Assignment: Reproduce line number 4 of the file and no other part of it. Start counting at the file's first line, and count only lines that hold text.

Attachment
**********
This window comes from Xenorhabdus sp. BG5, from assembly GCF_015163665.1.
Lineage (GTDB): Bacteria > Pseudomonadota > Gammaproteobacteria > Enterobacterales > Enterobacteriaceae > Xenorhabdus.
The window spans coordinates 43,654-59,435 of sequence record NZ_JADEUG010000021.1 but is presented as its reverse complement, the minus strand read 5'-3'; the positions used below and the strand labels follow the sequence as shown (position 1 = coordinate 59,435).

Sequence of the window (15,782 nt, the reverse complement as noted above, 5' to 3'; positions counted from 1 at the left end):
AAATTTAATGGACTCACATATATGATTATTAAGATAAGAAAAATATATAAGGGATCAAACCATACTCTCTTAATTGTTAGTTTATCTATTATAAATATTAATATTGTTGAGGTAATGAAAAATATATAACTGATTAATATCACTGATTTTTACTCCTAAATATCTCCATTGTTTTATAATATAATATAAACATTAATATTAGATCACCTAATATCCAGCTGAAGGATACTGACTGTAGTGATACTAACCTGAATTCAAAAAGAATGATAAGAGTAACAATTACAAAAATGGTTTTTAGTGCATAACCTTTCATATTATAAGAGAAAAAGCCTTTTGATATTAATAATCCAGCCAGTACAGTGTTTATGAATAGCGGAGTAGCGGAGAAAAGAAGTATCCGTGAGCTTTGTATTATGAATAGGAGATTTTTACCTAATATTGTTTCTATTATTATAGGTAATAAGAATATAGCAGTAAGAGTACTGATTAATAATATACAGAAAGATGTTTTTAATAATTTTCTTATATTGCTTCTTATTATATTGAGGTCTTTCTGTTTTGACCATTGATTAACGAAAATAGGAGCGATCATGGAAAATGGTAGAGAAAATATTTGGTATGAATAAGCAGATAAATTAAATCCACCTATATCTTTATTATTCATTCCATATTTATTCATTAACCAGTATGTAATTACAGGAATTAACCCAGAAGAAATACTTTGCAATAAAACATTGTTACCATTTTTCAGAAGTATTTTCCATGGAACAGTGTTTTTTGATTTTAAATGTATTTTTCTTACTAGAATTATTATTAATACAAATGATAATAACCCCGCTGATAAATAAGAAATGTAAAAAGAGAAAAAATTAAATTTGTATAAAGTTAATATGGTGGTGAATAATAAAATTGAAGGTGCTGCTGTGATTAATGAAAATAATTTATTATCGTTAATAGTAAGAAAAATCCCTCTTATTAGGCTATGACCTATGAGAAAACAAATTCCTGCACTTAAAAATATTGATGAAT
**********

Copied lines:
Sequence of the window (15,782 nt, the reverse complement as noted above, 5' to 3'; positions counted from 1 at the left end):